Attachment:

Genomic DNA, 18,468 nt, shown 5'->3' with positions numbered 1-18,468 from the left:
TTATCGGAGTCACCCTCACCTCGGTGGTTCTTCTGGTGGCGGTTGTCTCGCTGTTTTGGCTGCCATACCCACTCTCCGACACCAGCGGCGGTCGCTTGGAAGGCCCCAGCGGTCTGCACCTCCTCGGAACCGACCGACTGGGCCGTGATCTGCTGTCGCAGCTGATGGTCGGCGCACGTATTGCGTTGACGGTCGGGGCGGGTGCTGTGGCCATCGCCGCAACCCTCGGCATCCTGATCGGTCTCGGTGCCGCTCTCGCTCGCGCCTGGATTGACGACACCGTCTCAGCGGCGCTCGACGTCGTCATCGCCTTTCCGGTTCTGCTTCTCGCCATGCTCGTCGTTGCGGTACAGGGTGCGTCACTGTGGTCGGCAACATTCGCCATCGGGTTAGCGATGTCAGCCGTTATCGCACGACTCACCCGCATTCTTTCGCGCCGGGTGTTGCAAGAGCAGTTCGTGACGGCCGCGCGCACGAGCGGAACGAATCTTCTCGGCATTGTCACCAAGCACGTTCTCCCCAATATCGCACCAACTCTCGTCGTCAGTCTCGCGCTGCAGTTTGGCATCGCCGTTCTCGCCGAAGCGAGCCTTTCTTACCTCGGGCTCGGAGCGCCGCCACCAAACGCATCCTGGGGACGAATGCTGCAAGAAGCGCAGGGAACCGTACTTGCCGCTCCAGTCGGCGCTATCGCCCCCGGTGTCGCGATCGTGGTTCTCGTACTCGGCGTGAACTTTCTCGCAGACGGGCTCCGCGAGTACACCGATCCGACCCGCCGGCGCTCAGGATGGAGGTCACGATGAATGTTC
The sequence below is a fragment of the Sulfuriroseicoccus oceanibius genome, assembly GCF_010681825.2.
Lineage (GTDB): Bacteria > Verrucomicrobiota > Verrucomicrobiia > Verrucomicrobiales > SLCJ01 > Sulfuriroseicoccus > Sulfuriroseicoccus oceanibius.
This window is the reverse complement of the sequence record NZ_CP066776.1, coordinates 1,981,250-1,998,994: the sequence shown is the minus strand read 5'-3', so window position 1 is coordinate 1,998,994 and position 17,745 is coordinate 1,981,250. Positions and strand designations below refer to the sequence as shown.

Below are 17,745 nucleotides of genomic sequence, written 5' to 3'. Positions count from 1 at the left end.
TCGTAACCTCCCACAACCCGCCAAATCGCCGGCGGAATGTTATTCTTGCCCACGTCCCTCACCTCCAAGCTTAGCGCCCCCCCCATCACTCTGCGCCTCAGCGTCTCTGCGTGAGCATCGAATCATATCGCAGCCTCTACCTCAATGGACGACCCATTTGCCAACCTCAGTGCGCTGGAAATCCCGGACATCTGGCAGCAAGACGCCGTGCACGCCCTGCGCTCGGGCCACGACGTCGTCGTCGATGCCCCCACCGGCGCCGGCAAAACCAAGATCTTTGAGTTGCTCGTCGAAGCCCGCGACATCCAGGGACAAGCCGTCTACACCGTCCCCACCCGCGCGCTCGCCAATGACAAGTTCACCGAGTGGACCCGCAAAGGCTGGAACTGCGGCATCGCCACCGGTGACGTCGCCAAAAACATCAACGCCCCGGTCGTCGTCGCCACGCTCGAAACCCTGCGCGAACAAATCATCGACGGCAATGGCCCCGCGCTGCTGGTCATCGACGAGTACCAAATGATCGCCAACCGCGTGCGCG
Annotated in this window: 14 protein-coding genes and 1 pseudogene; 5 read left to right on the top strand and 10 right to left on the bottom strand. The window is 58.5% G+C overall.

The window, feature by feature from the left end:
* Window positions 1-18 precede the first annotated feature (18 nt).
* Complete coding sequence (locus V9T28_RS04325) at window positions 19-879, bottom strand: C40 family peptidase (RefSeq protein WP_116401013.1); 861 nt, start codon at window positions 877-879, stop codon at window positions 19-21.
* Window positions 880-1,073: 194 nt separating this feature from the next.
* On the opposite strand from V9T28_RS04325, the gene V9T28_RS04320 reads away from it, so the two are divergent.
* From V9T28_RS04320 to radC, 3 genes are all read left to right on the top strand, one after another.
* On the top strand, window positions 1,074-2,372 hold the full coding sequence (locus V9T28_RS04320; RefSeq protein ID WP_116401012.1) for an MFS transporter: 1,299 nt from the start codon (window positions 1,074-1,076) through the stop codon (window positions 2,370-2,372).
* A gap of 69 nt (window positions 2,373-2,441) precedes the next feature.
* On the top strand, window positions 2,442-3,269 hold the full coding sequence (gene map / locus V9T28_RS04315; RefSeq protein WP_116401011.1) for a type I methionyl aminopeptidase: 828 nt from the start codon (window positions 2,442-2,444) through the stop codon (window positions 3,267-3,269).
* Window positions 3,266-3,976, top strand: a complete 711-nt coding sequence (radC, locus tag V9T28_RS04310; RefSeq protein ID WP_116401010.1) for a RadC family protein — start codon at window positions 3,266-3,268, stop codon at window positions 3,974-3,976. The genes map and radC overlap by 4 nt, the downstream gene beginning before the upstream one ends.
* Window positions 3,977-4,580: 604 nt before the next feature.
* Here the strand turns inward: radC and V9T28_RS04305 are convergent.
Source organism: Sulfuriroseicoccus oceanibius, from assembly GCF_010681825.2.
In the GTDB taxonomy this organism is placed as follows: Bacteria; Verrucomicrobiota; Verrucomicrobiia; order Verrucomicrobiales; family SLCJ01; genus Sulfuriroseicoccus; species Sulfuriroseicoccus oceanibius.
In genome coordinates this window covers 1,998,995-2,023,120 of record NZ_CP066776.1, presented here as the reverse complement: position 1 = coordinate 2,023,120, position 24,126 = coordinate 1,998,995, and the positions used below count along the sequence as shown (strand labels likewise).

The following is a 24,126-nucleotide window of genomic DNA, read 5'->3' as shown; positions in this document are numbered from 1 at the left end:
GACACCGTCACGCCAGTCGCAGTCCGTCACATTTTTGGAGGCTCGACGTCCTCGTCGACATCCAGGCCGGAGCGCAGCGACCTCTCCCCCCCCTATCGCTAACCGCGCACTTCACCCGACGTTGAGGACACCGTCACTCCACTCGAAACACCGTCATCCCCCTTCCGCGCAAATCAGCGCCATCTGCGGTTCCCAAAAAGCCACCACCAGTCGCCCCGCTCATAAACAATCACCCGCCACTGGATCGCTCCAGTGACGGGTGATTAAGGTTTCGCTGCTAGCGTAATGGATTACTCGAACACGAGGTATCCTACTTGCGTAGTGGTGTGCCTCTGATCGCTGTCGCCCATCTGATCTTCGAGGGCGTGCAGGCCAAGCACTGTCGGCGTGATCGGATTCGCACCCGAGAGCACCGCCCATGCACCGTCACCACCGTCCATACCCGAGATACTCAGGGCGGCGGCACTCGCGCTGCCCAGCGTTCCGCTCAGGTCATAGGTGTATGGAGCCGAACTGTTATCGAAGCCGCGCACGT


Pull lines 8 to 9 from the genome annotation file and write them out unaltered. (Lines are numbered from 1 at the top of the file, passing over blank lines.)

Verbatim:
Annotated in this window: 14 protein-coding genes and 1 pseudogene; 5 read left to right on the top strand and 10 right to left on the bottom strand. The window is 58.5% G+C overall.

The window, feature by feature from the left end: